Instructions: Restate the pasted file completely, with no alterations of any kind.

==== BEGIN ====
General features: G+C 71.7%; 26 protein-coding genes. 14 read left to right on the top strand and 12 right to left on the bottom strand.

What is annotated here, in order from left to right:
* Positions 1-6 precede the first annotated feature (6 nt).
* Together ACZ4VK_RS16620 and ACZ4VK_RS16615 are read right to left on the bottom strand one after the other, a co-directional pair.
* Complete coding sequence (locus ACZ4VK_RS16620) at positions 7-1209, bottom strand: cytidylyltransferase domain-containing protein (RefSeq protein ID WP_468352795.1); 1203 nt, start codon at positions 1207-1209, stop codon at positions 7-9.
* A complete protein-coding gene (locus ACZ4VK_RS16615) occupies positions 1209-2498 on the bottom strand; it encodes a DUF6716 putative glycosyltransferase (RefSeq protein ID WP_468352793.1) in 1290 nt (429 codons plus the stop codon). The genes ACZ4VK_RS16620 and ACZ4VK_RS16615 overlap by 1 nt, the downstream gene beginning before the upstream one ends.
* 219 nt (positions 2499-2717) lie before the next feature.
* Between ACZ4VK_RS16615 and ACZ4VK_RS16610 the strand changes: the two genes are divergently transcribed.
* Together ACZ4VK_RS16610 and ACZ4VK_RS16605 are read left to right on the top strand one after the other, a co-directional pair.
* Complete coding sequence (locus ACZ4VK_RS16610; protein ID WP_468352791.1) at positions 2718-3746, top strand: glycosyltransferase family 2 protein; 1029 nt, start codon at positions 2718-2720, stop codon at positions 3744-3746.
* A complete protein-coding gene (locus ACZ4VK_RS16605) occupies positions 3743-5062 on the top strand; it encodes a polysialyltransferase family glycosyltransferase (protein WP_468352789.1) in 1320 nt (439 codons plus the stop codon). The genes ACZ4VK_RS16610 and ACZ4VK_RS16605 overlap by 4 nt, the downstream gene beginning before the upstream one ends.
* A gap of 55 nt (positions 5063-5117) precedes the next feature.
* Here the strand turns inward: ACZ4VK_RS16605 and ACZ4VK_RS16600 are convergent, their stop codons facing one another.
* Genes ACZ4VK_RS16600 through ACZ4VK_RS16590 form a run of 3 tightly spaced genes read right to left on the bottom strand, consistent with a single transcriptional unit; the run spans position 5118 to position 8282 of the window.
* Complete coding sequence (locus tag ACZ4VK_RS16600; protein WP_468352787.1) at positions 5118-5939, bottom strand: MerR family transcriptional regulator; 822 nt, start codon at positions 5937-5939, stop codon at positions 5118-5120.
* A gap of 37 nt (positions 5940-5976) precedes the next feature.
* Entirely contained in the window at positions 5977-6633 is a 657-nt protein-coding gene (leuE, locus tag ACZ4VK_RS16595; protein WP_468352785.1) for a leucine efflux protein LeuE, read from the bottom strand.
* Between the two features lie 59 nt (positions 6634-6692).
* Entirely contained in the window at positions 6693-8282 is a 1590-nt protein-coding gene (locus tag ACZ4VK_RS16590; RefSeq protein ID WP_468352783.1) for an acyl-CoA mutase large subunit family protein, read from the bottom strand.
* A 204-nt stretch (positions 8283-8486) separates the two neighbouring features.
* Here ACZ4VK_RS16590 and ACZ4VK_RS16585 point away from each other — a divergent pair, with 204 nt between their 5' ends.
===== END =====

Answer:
General features: G+C 71.7%; 26 protein-coding genes. 14 read left to right on the top strand and 12 right to left on the bottom strand.

What is annotated here, in order from left to right:
* Positions 1-6 precede the first annotated feature (6 nt).
* Together ACZ4VK_RS16620 and ACZ4VK_RS16615 are read right to left on the bottom strand one after the other, a co-directional pair.
* Complete coding sequence (locus ACZ4VK_RS16620) at positions 7-1209, bottom strand: cytidylyltransferase domain-containing protein (RefSeq protein ID WP_468352795.1); 1203 nt, start codon at positions 1207-1209, stop codon at positions 7-9.
* A complete protein-coding gene (locus ACZ4VK_RS16615) occupies positions 1209-2498 on the bottom strand; it encodes a DUF6716 putative glycosyltransferase (RefSeq protein ID WP_468352793.1) in 1290 nt (429 codons plus the stop codon). The genes ACZ4VK_RS16620 and ACZ4VK_RS16615 overlap by 1 nt, the downstream gene beginning before the upstream one ends.
* 219 nt (positions 2499-2717) lie before the next feature.
* Between ACZ4VK_RS16615 and ACZ4VK_RS16610 the strand changes: the two genes are divergently transcribed.
* Together ACZ4VK_RS16610 and ACZ4VK_RS16605 are read left to right on the top strand one after the other, a co-directional pair.
* Complete coding sequence (locus ACZ4VK_RS16610; protein ID WP_468352791.1) at positions 2718-3746, top strand: glycosyltransferase family 2 protein; 1029 nt, start codon at positions 2718-2720, stop codon at positions 3744-3746.
* A complete protein-coding gene (locus ACZ4VK_RS16605) occupies positions 3743-5062 on the top strand; it encodes a polysialyltransferase family glycosyltransferase (protein WP_468352789.1) in 1320 nt (439 codons plus the stop codon). The genes ACZ4VK_RS16610 and ACZ4VK_RS16605 overlap by 4 nt, the downstream gene beginning before the upstream one ends.
* A gap of 55 nt (positions 5063-5117) precedes the next feature.
* Here the strand turns inward: ACZ4VK_RS16605 and ACZ4VK_RS16600 are convergent, their stop codons facing one another.
* Genes ACZ4VK_RS16600 through ACZ4VK_RS16590 form a run of 3 tightly spaced genes read right to left on the bottom strand, consistent with a single transcriptional unit; the run spans position 5118 to position 8282 of the window.
* Complete coding sequence (locus tag ACZ4VK_RS16600; protein WP_468352787.1) at positions 5118-5939, bottom strand: MerR family transcriptional regulator; 822 nt, start codon at positions 5937-5939, stop codon at positions 5118-5120.
* A gap of 37 nt (positions 5940-5976) precedes the next feature.
* Entirely contained in the window at positions 5977-6633 is a 657-nt protein-coding gene (leuE, locus tag ACZ4VK_RS16595; protein WP_468352785.1) for a leucine efflux protein LeuE, read from the bottom strand.
* Between the two features lie 59 nt (positions 6634-6692).
* Entirely contained in the window at positions 6693-8282 is a 1590-nt protein-coding gene (locus tag ACZ4VK_RS16590; RefSeq protein ID WP_468352783.1) for an acyl-CoA mutase large subunit family protein, read from the bottom strand.
* A 204-nt stretch (positions 8283-8486) separates the two neighbouring features.
* Here ACZ4VK_RS16590 and ACZ4VK_RS16585 point away from each other — a divergent pair, with 204 nt between their 5' ends.